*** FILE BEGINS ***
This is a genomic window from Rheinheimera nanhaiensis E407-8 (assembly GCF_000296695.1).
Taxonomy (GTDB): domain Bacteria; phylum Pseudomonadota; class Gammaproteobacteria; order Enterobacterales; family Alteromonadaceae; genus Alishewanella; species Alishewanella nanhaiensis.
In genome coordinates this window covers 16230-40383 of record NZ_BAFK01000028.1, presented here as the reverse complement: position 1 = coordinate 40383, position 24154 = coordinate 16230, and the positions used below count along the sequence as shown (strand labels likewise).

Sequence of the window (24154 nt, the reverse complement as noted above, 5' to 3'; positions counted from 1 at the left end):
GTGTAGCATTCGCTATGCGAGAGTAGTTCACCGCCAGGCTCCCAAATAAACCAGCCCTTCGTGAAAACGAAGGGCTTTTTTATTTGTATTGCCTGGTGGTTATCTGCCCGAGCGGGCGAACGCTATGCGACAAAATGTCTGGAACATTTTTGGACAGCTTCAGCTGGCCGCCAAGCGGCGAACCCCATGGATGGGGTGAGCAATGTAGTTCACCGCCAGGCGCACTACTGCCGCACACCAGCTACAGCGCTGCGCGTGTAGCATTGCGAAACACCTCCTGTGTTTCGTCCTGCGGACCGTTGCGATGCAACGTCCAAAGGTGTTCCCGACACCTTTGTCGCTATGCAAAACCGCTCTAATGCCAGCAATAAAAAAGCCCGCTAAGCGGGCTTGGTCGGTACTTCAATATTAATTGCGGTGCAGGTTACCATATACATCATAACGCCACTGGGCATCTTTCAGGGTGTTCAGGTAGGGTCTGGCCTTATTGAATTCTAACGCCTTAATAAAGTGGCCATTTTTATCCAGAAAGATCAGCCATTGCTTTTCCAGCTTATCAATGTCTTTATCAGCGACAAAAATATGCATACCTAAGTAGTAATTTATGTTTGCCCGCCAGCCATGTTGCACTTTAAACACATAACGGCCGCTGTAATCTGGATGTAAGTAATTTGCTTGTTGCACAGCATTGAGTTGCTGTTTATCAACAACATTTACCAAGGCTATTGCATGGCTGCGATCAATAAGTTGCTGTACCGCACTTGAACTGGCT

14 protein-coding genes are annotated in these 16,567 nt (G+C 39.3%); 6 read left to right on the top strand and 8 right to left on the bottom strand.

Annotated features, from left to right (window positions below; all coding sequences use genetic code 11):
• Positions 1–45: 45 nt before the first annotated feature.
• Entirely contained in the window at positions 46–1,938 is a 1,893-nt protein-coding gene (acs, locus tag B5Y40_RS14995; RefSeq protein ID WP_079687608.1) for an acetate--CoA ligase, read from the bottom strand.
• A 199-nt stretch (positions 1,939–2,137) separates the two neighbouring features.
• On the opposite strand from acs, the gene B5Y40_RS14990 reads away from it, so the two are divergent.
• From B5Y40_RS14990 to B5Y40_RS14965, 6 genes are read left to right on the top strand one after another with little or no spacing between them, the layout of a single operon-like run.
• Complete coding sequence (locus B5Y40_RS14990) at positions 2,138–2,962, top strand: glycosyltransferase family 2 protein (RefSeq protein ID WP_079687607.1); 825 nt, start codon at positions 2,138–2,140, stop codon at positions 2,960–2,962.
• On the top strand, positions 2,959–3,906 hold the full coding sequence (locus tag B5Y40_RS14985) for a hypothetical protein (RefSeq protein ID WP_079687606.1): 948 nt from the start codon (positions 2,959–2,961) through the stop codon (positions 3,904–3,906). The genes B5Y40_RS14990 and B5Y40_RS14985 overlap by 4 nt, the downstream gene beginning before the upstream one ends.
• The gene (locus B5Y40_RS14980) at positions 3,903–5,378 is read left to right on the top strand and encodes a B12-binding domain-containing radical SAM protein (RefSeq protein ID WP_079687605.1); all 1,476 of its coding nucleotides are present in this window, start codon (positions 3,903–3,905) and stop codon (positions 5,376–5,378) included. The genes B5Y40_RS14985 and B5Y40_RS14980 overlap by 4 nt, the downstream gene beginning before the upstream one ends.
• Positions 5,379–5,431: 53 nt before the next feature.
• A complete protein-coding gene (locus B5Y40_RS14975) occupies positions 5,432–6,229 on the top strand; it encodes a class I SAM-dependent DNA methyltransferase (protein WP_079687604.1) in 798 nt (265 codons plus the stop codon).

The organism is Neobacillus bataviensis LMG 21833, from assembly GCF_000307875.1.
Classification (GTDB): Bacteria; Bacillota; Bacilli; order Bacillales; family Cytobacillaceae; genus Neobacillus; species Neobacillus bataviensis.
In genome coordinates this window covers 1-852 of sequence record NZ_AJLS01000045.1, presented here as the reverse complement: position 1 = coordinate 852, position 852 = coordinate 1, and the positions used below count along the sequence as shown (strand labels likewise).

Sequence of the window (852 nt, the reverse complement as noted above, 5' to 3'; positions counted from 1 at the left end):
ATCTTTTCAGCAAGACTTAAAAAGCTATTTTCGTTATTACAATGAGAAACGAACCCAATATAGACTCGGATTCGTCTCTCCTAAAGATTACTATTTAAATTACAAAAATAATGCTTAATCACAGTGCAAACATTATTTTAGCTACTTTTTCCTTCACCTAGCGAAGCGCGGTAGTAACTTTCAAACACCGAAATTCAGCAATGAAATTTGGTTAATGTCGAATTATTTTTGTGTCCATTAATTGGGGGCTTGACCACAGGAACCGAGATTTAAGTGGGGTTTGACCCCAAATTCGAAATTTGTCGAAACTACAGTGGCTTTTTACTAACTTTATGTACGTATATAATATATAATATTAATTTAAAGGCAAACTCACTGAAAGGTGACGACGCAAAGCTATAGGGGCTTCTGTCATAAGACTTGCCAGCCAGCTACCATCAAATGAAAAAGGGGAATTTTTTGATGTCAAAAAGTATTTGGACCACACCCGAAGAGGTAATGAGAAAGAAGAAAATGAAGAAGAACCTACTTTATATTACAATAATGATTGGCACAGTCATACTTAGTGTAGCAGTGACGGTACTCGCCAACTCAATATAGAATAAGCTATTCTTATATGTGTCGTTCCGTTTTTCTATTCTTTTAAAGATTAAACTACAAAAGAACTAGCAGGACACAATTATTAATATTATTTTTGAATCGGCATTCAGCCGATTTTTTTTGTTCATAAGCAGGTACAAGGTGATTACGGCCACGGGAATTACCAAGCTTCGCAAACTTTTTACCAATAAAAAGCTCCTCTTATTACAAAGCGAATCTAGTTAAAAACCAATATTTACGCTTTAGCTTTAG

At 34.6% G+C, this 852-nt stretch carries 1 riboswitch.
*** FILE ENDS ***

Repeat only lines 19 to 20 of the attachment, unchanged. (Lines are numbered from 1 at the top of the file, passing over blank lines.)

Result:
Classification (GTDB): Bacteria; Bacillota; Bacilli; order Bacillales; family Cytobacillaceae; genus Neobacillus; species Neobacillus bataviensis.
In genome coordinates this window covers 1-852 of sequence record NZ_AJLS01000045.1, presented here as the reverse complement: position 1 = coordinate 852, position 852 = coordinate 1, and the positions used below count along the sequence as shown (strand labels likewise).